The Eksa E900 Pro integrates 7.1 surround sound effect, which is emulated through software; hence the term virtual surround. Most gaming headsets use virtual surround with only a tiny number of headphones using "true surround", which requires having multiple drivers embedded in the earcups. Multiple drivers in earcups is not as common in headphones as it's in in-ear earphones and, one of the reasons is price. Multiple driver headphones are way more expensive, making them hard to compete in a sea of very good and very affordable gaming headphones.
There is a huge debate whether true surround (via multiple drivers) is better than virtual surround via software emulation, although the fact that most 7.1 sound gaming headsets on the market use software emulation probably ends the debate. The Eksa E900 Pro delivers good spatial imaging that makes the soundstage feel wider than it is. The Eksa E900 Pro headset can only deliver 7.1 surround sound via the USB port because the current TRS/TRRS standard doesn't permit 7.1 surround sound delivery via a 3.5mm headphone jack. The E900 Pro virtual surround is only available for Windows computers (not Macs) and requires the download of an additional driver.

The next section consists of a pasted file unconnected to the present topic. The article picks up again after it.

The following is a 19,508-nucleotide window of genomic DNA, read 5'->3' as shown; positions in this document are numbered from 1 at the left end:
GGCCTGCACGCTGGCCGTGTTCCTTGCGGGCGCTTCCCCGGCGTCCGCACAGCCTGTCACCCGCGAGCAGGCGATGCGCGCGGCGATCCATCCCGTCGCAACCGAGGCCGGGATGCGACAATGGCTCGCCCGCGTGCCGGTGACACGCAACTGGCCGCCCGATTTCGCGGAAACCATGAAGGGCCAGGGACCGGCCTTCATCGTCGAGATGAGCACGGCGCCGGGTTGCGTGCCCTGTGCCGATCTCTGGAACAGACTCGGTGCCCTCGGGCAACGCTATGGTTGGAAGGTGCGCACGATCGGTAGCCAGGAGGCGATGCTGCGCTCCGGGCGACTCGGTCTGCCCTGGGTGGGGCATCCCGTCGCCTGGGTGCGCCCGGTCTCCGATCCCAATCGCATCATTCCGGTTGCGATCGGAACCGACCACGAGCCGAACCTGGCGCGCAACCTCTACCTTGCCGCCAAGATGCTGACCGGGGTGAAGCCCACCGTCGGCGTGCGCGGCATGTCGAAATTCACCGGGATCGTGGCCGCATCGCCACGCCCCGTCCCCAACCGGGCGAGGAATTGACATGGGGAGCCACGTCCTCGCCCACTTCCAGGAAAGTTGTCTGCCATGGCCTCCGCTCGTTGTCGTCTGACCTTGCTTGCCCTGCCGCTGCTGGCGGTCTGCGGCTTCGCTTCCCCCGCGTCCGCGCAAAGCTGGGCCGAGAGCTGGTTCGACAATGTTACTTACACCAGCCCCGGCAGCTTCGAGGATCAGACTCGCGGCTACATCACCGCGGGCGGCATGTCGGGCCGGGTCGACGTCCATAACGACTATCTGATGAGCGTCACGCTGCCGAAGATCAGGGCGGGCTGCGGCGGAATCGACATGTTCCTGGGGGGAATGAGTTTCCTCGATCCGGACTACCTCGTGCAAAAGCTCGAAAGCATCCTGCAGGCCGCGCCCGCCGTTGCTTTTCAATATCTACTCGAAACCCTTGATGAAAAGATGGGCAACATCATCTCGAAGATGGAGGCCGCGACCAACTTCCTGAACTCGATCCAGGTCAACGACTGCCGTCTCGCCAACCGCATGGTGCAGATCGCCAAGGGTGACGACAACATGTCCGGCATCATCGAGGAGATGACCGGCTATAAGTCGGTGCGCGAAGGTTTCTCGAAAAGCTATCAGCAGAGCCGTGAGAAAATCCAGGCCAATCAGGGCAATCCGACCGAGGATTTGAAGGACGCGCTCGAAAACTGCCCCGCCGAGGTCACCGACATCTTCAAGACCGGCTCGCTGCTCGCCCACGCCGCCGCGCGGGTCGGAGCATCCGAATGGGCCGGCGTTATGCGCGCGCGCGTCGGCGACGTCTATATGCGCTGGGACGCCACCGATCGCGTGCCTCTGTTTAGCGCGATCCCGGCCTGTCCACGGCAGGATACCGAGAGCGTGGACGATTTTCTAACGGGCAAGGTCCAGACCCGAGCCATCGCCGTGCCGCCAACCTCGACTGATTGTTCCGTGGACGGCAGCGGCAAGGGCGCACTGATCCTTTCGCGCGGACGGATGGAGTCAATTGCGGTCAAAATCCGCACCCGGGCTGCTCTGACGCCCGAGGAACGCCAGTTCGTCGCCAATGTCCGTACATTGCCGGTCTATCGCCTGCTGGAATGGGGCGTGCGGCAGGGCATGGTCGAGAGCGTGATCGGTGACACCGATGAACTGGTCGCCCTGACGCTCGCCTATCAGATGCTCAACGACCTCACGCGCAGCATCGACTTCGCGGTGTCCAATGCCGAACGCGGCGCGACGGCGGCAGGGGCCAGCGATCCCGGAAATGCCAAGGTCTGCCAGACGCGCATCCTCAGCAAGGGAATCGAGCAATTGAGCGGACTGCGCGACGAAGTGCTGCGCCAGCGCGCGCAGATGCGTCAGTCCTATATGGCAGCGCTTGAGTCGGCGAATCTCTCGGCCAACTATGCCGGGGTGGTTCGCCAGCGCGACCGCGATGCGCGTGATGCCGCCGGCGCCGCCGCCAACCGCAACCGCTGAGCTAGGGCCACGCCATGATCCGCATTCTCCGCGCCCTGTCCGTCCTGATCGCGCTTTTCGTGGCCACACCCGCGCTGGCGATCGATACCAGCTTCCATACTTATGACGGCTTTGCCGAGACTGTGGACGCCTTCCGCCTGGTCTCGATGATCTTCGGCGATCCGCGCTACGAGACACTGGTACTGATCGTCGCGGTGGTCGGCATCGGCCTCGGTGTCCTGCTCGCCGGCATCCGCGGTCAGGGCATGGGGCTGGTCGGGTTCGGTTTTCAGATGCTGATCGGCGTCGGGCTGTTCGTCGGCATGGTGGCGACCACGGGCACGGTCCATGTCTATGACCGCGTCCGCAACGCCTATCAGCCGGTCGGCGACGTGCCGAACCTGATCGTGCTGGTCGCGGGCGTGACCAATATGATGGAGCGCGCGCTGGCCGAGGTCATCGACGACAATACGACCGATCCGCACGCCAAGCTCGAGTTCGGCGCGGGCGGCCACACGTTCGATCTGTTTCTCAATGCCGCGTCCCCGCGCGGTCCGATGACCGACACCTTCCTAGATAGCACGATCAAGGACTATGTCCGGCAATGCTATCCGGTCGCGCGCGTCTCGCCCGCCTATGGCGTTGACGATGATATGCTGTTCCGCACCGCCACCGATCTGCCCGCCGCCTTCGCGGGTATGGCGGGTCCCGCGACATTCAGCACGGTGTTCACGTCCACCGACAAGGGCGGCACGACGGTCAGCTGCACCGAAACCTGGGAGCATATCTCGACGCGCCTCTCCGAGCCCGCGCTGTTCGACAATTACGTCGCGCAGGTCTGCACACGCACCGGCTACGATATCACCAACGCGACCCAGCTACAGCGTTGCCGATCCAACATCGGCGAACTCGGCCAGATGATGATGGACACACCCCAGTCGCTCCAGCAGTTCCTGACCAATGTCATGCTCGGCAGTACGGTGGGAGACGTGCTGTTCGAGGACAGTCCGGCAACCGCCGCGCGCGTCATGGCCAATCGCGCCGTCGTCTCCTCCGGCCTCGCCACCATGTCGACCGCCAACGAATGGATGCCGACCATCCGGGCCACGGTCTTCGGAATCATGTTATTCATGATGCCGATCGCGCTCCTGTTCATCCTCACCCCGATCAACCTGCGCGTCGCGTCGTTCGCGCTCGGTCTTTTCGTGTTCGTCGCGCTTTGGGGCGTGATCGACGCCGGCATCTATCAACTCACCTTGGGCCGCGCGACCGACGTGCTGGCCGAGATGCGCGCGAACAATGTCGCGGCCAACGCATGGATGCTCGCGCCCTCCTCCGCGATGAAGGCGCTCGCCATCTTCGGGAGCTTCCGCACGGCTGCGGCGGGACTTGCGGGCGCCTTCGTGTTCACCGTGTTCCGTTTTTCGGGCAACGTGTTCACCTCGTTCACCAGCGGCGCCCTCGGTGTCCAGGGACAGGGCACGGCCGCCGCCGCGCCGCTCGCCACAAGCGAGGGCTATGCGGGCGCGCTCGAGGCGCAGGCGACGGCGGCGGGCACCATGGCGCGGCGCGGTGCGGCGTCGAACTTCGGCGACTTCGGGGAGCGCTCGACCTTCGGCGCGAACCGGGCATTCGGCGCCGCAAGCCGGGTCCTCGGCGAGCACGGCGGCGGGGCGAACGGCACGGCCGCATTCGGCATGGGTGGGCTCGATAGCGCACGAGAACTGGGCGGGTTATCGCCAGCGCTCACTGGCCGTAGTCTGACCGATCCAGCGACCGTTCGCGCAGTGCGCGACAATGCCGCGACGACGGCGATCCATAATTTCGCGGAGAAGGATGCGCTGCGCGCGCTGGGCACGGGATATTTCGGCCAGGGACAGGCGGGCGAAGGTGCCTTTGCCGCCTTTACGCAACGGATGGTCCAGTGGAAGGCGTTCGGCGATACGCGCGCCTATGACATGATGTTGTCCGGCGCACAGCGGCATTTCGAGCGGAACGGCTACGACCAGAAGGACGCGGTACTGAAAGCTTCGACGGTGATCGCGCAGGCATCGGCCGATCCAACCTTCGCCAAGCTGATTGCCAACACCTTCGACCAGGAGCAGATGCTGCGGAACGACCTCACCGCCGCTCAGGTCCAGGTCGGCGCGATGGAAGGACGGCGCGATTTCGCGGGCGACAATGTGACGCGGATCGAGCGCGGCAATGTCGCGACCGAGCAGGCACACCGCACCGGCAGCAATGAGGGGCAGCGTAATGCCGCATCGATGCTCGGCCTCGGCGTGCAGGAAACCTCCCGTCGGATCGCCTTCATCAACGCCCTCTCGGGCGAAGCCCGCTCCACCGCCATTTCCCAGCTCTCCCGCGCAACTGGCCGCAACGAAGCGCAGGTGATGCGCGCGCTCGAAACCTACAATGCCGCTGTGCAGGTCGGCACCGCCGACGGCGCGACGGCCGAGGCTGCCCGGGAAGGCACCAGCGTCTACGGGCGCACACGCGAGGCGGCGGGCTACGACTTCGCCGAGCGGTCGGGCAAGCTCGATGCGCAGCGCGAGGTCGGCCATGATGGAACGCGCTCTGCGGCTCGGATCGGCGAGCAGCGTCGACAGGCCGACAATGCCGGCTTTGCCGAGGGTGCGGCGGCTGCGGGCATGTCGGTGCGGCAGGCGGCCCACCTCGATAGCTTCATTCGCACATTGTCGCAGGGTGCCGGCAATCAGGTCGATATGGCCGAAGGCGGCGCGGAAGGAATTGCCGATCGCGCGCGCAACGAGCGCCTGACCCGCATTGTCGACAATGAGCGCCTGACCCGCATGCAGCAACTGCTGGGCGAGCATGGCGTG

The Eksa E900 Pro are wired headphones with a single entry cable design via the left earcup; hence the wiring from the right driver runs across the headband into the left earcup where the USB-C headphone jack and 3.5mm headphone jack are located. The speaker driver wiring is exposed in both earcups, which is very common so, a lot of headphones tend to have this "exposed wiring" design.
In some headphones, the exposed earcup wiring is straight while in other headphones, like the Eksa E900 Pro, the exposed wiring is coiled like a telephone handset cord, which has the advantage of reducing wear as the wires can freely stretch. The Eksa E900 Pro earcups have a classic headphone yoke, which allows the earcups to tilt up and down. Some headphone yokes are deigned to allow the earcups to swivel left and right and also fully rotate inside out.
Some headphone yokes are made of plastic, while other headphone yokes, like the Eksa E900 Pro, are flat and made of anodized steel metal. The headband itself measures 3.5cm wide and, it's made of plastic and covered with artificial leather material and a large Eksa etching on top. The underside of the headband has very squishy memory foam padding similar to the new E910 5.8Ghz wireless headset.